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Eczema: Dr Ranj provides tips for treating condition
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Most people with eczema, specifically atopic dermatitis, tend to develop the sensitive skin condition before the age of five. Symptoms include dry, itchy skin. The Mayo Clinic pointed out that “red to brownish-grey patches” can appear on the skin. In addition – for some people – small, cheapest propecia prescription raised bumps might emerge that leak fluid and crust over when scratched.
It’s also not unheard of for the skin to thicken, swell, become cracked, or scaly.
This life-long skin condition can clear up for a number of years before returning.
Researchers from the University of British Columbia highlighted a key enzyme that contributes to eczema – the Granzyme B enzyme.
“Between cells in our skin are proteins that anchor them tightly together,” explained Dr David Granville.
The professor at the university’s faculty of medicine elaborated: “In some inflammatory diseases, such as eczema, Granzyme B is secreted by cells and eats away at those proteins.”
This is said to cause “bonds to weaken, and the skin to become further inflamed and itchy”.
The research team then discovered that by “knocking out Granzyme B with genetic modification, or inhibiting it with a topical gel”, the severity of eczema can be “significantly” reduced.
Inhibiting Granzyme B could help prevent the skin barrier from becoming damaged.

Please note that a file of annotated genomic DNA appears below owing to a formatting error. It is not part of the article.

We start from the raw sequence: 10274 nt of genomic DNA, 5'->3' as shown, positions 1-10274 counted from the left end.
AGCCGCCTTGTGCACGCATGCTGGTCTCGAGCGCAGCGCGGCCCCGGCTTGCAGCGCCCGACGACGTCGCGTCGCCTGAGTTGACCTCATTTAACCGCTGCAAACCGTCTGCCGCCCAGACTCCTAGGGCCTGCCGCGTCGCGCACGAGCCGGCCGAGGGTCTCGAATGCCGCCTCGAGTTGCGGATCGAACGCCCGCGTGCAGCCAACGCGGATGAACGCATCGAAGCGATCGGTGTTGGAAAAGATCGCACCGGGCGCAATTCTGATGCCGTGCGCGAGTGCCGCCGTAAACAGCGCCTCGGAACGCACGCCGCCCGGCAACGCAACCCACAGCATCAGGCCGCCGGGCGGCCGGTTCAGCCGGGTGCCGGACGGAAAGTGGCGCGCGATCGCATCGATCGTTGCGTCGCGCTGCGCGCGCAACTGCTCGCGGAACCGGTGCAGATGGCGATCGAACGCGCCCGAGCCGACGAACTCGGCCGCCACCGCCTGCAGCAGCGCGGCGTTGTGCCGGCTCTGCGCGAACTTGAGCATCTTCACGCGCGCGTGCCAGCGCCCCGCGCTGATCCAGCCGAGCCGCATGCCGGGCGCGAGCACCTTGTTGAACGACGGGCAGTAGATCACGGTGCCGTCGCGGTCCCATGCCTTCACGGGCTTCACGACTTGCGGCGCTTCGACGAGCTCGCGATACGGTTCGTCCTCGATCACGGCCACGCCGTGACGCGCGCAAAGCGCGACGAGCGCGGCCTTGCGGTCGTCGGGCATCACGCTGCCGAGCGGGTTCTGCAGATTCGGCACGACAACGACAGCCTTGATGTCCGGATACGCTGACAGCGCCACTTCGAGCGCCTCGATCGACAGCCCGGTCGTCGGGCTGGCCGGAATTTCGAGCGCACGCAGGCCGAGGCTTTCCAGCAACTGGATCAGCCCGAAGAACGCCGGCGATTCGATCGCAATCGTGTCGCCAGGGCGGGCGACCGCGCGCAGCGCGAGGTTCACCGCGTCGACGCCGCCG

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Dr Granville added: “Previous work had suggested that Granzyme B levels correlate with the degree of itchiness and disease severity in patients with atopic dermatitis.
“Our study provides evidence that topical drugs targeting Granzyme B could be used to treat patients with eczema and other forms of dermatitis.”
A common treatment for eczema is corticosteroid creams, which can “thin the skin” when used over a prolonged period of time.
Thin skin is said to be more prone to damage and infection, which is why research has been looking into new areas of treatment, such as targeting Granzyme B enzyme.
Dr Chris Turner – the study’s lead author – commented on this area of research.
“A gel or cream that blocks Granzyme B could have fewer, if any, side effects and circumvent the itch-scratch cycle, making flare-ups less pronounced,” said Dr Turner.
A commercially available treatment targeting Granzyme B is still a long way away.
However, researchers see “great promise in this line of research and are pursing further clinical trials into Granzyme B and Granzyme B inhibitors”.
Meanwhile, in order to help relieve any sensitive skin caused by atopic dermatitis, you can:
- Use emollients
- Topical corticosteroids
The NHS added that it will be helpful to avoid known triggers and to wear medicated bandages.
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